You can tell the story of modern British food through our changing attitude to vegetables. Once, we were a people who ate our greens while grumbling about them. Then, we became people who spoke admiringly of butternut squash without necessarily eating it. Now, there are glimmers of a new Britain, where, strange to tell, vegetables are both eaten and enjoyed.
For those of us who have lived through these changes, it’s startling to realise just how far we have come from boiled swede and grey stringy beans. Food writer Sejal Sukhadwala remembers eating as a vegetarian at a London school in the 1980s. “They gave me the same meat and two veg as everyone else, only without the meat.” A typical lunch would be sulphurous cabbage and mash. School dinners were a shock compared to the meals Sukhadwala ate at home. Her mother, a Gujarati vegetarian, cooked okra and gourds bought from markets in Wembley and Southall. She seasoned them with coriander, cumin, turmeric and chilli powder, and cooked them using many different methods. By contrast, the school dinner vegetables were always plain boiled and unseasoned, as if it would be foolish to squander salt or butter on a carrot.
Fast forward to 2018 and Sukhadwala feels she is living through a “culture shift” in the British relationship with vegetables. We are having lunch together at Vanilla Black, an elegant restaurant in Holborn which happens to be vegetarian. Sukhadwala glances down at her starter of roasted Jerusalem artichoke with fermented turnip cake, a dark green puree flavoured with fresh curry leaf and pieces of crispy kale. “So many textures and techniques all on one plate,” she says.
Over the past decade, the British attitude to vegetables has altered. Suddenly, many of us are eating vegetables voluntarily and not just because we feel we should. This change can be seen in countless signs, from the success of vegetable-focused cookbooks (such as those by Anna Jones) and the vegan menus popping up in high-street restaurants to the presence in our supermarkets of low-carb alternatives to pasta and grains. One of the biggest transformations is the variety of techniques that cooks tend to use to prepare vegetables. They are pickled and grilled and seared and fried or shredded and eaten raw, rather than boiled on autopilot.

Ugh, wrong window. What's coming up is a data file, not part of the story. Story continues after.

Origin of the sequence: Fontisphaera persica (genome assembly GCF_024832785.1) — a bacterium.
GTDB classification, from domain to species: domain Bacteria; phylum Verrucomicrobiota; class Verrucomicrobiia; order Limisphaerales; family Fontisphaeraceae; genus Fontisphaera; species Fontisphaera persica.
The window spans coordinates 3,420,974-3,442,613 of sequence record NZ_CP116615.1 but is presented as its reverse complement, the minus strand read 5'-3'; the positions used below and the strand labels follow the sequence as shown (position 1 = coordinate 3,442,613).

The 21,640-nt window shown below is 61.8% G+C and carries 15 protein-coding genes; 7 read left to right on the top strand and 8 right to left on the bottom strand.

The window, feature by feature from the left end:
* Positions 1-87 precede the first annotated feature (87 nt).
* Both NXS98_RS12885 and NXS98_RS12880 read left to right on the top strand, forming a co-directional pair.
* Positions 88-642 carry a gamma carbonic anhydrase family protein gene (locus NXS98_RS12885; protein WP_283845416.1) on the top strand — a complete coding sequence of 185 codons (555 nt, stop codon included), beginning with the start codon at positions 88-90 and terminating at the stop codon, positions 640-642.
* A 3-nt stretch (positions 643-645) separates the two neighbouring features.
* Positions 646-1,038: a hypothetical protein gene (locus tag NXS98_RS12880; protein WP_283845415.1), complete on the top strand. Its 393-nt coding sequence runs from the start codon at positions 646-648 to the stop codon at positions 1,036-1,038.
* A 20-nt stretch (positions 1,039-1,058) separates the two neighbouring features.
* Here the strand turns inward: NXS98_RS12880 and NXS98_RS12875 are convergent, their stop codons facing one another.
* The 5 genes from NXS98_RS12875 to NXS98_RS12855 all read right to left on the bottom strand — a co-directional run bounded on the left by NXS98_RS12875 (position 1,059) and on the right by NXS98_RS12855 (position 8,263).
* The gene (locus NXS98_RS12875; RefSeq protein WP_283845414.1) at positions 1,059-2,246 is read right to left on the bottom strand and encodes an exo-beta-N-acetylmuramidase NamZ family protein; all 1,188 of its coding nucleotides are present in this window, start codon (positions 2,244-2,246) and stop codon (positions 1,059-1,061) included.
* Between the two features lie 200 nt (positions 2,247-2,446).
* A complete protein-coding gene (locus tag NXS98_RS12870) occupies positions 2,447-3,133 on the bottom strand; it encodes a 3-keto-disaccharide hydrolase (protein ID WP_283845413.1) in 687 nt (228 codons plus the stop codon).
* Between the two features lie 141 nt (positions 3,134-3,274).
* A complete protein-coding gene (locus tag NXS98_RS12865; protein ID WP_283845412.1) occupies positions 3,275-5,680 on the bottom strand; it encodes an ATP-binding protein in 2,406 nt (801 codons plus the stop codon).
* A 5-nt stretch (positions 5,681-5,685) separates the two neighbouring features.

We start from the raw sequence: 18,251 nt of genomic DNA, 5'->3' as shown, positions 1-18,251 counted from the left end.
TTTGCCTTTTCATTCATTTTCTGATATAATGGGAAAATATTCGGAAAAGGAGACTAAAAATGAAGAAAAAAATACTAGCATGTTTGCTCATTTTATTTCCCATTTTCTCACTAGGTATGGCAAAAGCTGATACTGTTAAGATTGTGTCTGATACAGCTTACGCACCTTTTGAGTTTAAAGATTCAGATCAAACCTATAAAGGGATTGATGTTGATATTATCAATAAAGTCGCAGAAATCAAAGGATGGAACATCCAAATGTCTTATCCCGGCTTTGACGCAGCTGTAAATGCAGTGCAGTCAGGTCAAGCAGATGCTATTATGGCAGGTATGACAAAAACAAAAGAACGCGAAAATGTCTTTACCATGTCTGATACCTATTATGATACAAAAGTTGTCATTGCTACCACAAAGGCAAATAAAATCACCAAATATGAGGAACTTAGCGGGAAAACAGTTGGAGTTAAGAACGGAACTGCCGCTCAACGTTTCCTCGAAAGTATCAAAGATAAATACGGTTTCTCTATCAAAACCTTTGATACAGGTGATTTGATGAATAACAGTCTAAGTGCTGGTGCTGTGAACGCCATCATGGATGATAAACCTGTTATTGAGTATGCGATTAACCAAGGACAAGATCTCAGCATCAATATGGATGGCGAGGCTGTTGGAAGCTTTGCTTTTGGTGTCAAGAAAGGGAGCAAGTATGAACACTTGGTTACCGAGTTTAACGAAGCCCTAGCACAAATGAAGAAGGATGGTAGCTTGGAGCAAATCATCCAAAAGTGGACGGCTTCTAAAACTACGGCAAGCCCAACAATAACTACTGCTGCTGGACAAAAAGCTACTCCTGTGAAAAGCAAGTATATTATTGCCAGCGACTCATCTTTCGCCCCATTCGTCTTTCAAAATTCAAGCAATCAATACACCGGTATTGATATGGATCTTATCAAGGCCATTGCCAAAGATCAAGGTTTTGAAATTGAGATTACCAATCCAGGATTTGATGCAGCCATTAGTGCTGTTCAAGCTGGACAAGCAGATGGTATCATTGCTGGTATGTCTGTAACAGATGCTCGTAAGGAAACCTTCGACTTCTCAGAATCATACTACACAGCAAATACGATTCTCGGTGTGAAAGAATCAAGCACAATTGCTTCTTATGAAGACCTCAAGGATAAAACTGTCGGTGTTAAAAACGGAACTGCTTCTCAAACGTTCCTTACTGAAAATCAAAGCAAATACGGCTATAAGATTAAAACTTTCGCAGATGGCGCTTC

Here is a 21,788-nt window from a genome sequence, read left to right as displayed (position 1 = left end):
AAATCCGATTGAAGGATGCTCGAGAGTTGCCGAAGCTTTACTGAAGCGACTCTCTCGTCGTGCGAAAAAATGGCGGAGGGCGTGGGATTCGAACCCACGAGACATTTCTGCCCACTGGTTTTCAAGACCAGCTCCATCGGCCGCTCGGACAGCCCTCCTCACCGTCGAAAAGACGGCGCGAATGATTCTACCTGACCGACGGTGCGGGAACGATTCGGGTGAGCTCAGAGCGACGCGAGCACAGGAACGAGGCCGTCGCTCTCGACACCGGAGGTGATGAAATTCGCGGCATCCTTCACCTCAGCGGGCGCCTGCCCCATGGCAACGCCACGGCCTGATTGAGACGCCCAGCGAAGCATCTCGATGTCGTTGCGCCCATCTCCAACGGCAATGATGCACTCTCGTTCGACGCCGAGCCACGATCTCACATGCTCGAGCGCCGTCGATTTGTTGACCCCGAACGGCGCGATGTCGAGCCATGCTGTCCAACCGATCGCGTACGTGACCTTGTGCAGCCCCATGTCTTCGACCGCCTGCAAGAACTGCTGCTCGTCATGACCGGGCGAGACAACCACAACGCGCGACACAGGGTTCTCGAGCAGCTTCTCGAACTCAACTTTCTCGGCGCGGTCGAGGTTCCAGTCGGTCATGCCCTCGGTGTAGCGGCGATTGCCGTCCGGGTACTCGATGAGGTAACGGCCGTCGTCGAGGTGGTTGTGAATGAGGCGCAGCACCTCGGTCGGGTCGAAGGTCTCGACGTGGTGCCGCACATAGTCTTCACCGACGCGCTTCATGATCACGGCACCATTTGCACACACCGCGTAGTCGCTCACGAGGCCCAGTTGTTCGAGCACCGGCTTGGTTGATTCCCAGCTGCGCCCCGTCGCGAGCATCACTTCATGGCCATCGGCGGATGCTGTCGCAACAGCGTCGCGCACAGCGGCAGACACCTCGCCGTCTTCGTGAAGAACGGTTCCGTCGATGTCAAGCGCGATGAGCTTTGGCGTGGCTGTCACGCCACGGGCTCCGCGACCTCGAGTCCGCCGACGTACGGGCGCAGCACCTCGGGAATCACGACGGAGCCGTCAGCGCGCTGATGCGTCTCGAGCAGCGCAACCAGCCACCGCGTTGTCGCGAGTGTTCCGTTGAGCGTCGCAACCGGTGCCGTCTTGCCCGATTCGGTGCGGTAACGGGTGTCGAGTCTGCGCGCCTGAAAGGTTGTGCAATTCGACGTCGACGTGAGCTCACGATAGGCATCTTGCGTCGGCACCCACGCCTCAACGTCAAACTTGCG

Who would have thought that cauliflower – which was traditionally served under what chef Jean Conil described in his 1953 book Haute Cuisine as “a merciful disguise of sauce” – might one day be so celebrated it would be served proudly whole and slow-roasted, like a prime cut of beef? For a while it felt as if the vegetables that inspired love in Britain were Mediterranean ones such as red peppers that were roasted and safely removed from anything we had grown up with. But there is a renewed appetite for locally grown root veg too. From 2016 to 2017, sales of beetroot in the UK grew by £34 million, an increase of 6% year on year. Still more startling is the rise in people who centre their entire diet on vegetables, gathering under the hashtag #plantbased. The number of self-declared British vegans has risen by more than 360% since 2006. When I interviewed a food market researcher about the most significant food trends, she said that one of the most surprising was the idea of vegetables as a main course.
Greens in Britain used to be the thing you pushed to the side of your plate, or the bitter mulch that you swallowed for your own good and to avoid a telling-off from grown-ups. They were not expected to be something delicious – that was what meat and potatoes and gravy were for. Many diners never imagined that broccoli might be charred with oil and lemon and garlic and chilli to such sweet loveliness that it was actually moreish. This has been called the Ottolenghi effect, after Yotam Ottolenghi, whose cookbooks – the first of which was published in 2008 – made his readers stop seeing vegetable-centred cooking as a form of dreary deprivation and start recognising the joyous luxury in something like an aubergine topped with saffron yogurt and pomegranate seeds.